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Amnesty International: Ugandan Government Should Hand Over Suspected War Criminals

Human rights group Amnesty International is calling for suspected war criminals in Uganda to be handed over to the International Criminal Court (ICC). The group's statement is in response to reports of a deal between the Ugandan government and the rebel group, the Lord's Resistance Army, that calls for rebel leaders to be tried in Ugandan courts versus the ICC. For VOA, Tendai Maphosa has this report from London.

Amnesty says that a special court to deal with alleged war crimes agreed to by the Ugandan government and LRA rebels is "not acceptable" and circumvents international law.

Amnesty International legal advisor, Christopher Keith Hall, tells VOA that under the terms of an agreement, known as the Rome Statute, the Ugandan government has agreed to cooperate with the ICC.

"It's very disturbing because it suggests that the government will not honor its obligations under the Rome Statute to arrest and surrender the LRA members who are still alive who are subject to International Criminal Court arrest warrants, but instead seek to try them before a special division of the High Court in Uganda," he explained.

Hall said Amnesty is concerned that all of the accused should be assured a fair trial and yet not allowed to circumvent justice.

"The appropriate procedure is for them to arrest and surrender them and then either they or the arrested persons can argue that Uganda is able and willing to try them in a fair trial which is not designed to shield them from criminal responsibility," he added.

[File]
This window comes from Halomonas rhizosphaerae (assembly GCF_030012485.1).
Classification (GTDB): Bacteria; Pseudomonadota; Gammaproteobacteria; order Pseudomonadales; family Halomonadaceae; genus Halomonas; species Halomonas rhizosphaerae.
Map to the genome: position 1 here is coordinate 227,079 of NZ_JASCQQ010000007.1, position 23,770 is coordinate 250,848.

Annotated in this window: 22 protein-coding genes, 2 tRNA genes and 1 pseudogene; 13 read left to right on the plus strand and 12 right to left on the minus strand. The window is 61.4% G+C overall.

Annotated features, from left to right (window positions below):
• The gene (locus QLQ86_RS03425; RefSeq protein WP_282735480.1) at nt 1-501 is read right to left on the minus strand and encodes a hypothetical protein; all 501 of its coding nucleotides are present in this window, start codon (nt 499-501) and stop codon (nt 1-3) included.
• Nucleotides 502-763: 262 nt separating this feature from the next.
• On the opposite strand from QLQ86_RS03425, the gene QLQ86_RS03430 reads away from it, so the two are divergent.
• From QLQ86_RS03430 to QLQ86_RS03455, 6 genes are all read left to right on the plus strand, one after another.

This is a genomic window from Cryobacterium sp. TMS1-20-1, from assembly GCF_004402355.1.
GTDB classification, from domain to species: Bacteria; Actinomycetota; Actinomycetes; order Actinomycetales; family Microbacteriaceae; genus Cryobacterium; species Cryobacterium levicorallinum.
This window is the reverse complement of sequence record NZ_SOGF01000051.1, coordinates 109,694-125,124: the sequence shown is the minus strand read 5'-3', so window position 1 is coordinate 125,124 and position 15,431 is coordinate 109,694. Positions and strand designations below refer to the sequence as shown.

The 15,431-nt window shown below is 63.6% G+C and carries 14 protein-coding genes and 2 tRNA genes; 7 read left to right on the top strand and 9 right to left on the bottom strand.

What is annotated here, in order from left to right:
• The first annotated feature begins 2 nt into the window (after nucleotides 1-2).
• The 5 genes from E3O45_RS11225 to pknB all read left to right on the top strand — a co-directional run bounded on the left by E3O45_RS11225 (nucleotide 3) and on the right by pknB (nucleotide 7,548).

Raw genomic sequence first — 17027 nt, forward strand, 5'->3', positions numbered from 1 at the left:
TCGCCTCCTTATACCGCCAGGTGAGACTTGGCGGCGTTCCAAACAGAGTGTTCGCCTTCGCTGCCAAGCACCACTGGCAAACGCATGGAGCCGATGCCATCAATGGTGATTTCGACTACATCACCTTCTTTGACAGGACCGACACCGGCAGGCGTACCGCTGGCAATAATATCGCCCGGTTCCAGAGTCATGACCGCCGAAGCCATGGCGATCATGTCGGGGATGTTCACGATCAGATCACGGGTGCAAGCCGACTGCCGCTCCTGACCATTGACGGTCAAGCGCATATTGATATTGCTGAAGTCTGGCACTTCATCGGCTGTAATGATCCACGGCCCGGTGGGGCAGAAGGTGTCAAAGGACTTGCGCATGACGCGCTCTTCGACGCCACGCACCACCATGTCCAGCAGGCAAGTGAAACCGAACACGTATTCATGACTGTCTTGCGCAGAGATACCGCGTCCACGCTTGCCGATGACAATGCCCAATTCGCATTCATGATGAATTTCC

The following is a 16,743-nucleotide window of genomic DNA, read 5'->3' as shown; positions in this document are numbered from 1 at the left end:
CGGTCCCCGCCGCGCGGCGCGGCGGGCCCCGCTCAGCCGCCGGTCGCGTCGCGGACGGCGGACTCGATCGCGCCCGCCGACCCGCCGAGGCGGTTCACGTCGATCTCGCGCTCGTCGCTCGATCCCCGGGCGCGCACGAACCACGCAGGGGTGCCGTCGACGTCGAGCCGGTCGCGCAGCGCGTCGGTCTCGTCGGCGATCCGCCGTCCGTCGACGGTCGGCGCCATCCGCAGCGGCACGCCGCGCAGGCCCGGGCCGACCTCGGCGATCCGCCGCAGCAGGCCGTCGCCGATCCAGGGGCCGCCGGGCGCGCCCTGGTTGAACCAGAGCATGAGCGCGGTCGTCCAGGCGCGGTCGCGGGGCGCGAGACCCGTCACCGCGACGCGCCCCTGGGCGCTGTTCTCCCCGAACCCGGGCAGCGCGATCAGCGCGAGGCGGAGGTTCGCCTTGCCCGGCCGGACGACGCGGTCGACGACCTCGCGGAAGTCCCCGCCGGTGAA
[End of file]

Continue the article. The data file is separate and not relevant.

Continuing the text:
Hall also expressed concern over the absence of provisions to investigate and prosecute members of then government forces or their civilian superiors for war crimes or crimes against humanity.

During approximately 20 years of fighting between the Lord's Resistance Army and the Ugandan government, soldiers on both sides have been accused of killing tens of thousands of people and forcibly displacing about two million more.

Arrest warrants for rebel leader Joseph Kony and four others were issued in 2005. Hall said that two of those named in the warrants are now known to have died.

The arrest warrants have been a major sticking point in peace negotiations between the government and the rebels. However, Amnesty insists that Uganda is obliged under international law to arrest and surrender those still alive regardless of any agreement reached in the peace process.